March 3, 2005

ADC Files Administrative Appeal with DHS Privacy Office

Read the Administrative Appeal at: http://www.adc.org/Doc/ADCtoFOIA.doc

February 8, 2006

ADC, Represented by Kirkland & Ellis LLP, Files New FOIA Request

Read the FOIA request at: http://www.adc.org/PDF/Feb82006FOIAtoICE.pdf

ADC retained the law firm of Kirkland & Ellis LLP as counsel to address the use of the National Security Entry-Exit Registration System (NSEERS) in immigration enforcement efforts. Represented by Kirkland & Ellis attorneys Tefft W. Smith, Amanda J. Wong, and John C. O’Quinn, ADC filed a new FOIA request concerning this issue on February 6, 2006. In violation of law, DHS has never responded to that request.

October 11, 2006

Lowenstein International Human Rights Project and Jerome N. Frank Legal Services Organization, represented by the Yale Law School National Litigation Project, Files FOIA Requests

The Yale Law School’s National Litigation Project filed FOIA requests on behalf of the Jerome N. Frank Legal Services Organization (LSO) and the Allard K. Lowenstein International Human Rights Project (Lowenstein Project) to ICE, the FBI, the State Department, and the Office of Management and Budget for “any record held by the [government agencies] describing or concerning ‘Operation Front Line,’ ‘Operation Frontline,’ or any reasonable variation thereupon.”

October 17, 2006

ADC files a lawsuit against DHS and its component ICE, in the U.S. District Court for the District of Columbia.

The lawsuit, which ADC filed under the Freedom of Information Act (FOIA), sought information that would either validate or dispel the widespread perception that DHS and ICE have been misusing information from the National Security Entry-Exit Registration System (NSEERS) to impermissibly target, or “profile,” Arab-Americans and Muslims for general law enforcement purposes. In particular, this lawsuit demanded the immediate disclosure of government records concerning the national origin, ethnicity, race, religion, and gender of the more than 230 individuals detained by the government in connection with a law enforcement operation known as the “October Plan,” which federal law enforcement officials carried out in connection with the 2004 Presidential Elections. Community concerns about the potential for similar law enforcement activities during the upcoming national elections prompted ADC to file this suit.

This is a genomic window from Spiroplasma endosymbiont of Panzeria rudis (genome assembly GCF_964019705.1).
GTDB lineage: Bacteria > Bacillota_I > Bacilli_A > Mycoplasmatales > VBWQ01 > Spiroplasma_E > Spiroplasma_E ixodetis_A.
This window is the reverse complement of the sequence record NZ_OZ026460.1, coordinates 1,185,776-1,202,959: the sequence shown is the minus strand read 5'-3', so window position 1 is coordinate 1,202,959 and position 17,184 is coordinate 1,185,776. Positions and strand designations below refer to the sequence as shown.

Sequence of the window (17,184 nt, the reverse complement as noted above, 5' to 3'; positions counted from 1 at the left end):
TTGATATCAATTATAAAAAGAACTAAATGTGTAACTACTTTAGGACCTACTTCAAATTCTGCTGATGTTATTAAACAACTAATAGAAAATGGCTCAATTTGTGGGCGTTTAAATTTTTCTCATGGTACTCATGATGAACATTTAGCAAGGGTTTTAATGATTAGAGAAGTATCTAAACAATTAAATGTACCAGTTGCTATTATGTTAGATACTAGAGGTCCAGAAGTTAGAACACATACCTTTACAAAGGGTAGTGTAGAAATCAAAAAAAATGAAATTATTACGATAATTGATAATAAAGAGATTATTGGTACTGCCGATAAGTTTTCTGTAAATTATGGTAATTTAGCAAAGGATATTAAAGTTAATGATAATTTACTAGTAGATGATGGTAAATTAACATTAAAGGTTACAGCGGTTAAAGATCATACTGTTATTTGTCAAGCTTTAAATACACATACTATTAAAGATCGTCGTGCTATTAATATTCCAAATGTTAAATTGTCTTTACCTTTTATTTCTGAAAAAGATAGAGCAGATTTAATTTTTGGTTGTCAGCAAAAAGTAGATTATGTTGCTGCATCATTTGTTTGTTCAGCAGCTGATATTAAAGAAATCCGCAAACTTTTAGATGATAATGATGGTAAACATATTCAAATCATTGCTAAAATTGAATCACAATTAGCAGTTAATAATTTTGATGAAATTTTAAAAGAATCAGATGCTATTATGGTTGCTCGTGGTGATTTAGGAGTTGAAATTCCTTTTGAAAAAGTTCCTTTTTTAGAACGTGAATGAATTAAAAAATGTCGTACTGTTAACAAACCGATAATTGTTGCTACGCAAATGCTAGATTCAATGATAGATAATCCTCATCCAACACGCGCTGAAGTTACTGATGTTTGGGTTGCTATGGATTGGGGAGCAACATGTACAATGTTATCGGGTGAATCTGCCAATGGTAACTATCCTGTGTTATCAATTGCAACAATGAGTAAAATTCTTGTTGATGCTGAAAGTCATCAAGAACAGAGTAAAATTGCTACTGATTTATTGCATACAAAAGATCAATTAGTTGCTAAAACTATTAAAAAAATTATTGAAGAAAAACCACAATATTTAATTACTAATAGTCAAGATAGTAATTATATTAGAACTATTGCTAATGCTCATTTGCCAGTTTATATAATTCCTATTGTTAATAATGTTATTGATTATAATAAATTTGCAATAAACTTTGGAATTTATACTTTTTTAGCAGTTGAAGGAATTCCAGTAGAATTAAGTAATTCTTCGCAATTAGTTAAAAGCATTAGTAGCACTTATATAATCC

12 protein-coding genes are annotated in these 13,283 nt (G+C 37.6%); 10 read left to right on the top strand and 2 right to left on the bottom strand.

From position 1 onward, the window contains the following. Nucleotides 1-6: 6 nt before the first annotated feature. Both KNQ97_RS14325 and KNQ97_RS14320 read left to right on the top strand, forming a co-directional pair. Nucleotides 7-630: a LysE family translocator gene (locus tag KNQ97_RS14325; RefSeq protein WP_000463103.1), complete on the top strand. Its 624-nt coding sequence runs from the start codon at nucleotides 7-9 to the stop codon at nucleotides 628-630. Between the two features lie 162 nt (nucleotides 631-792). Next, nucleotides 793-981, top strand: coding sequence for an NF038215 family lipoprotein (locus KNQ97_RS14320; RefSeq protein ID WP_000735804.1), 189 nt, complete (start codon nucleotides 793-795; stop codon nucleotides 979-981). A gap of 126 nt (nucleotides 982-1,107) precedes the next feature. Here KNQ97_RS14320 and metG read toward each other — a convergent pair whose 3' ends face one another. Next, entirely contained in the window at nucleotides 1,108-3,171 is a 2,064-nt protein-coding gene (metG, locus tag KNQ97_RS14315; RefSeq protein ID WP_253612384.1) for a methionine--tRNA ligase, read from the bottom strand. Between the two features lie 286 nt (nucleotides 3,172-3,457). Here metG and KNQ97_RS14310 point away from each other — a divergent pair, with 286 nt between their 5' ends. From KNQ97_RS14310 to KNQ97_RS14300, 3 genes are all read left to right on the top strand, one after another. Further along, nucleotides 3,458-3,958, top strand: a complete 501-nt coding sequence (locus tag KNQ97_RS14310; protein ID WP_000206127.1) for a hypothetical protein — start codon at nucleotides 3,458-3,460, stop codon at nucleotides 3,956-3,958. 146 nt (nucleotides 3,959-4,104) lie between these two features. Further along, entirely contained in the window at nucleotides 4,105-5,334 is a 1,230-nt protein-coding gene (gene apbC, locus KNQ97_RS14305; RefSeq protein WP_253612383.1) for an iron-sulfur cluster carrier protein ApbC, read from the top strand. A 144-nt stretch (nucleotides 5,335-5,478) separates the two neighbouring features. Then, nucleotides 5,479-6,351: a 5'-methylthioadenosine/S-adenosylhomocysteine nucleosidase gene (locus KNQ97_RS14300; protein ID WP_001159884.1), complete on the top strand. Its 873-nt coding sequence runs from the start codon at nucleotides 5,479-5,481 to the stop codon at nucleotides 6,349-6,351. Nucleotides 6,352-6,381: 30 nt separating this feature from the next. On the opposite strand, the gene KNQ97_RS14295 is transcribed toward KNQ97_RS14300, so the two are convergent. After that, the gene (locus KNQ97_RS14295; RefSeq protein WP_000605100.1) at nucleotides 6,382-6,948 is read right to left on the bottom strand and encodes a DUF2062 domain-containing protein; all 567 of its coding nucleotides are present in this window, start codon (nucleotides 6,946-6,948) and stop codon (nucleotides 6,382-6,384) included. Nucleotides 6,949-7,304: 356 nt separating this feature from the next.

November 21, 2006

Yale Law School National Litigation Project, on behalf of the Lowenstein Project and LSO, files lawsuit against DHS, the Department of Justice, the Department of State, and the Office of Management and Budget, in the U.S. District for the District of Connecticut.

The FOIA lawsuit sought to compel the release of records of a largely secret program known as Operation Front Line.  This generally unacknowledged program constituted a portion of the massive U.S. intelligence and investigation budget.  However, no details of the scope, methodology, or results of the program had been publicly released.

September 11, 2008

ICE stipulates to the first public release of data regarding Operation Front Line.

September 12, 2008

ICE releases hundreds of records on Operation Front Line to Yale Law School National Litigation Project.

In partial settlement of the Yale Law School National Litigation Project’s lawsuit, and pursuant to the stipulation filed in U.S. District Court the day before, ICE released hundreds of records on Operation Front Line.  The records include the first public data on the program and a statistically random sample of 300 Operation Front Line investigation files.


NOTE TO EDITORS: The American-Arab Anti-Discrimination Committee (ADC), which is non sectarian and non partisan, is the largest Arab-American civil rights organization in the United States. It was founded in 1980, by former Senator James Abourezk to protect the civil rights of people of Arab descent in the United States and to promote the cultural heritage of the Arabs. ADC has 38 chapters nationwide, including chapters in every major city in the country, and members in all 50 states.

The Allard K. Lowenstein International Human Rights Law Clinic is a Yale Law School course that gives students firsthand experience in human rights advocacy under the supervision of international human rights lawyers. The clinic undertakes a number of litigation, research, and advocacy projects each term on behalf of human rights organizations and individual victims of human rights abuse.


Anya Bernstein                         Laila Al-Qatami

Yale Law School                      ADC Communications Director

773) 4727-0156                      (202) 244-2990

anya.bernstein@yale.edu          media@adc.org





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National Network for Immigrant and Refugee Rights

Red Nacional Pro Derechos Inmigrantes y Refugiados

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Oakland, CA 94607

Tel (510) 465-1984 ext. 305

Fax (510) 465-1885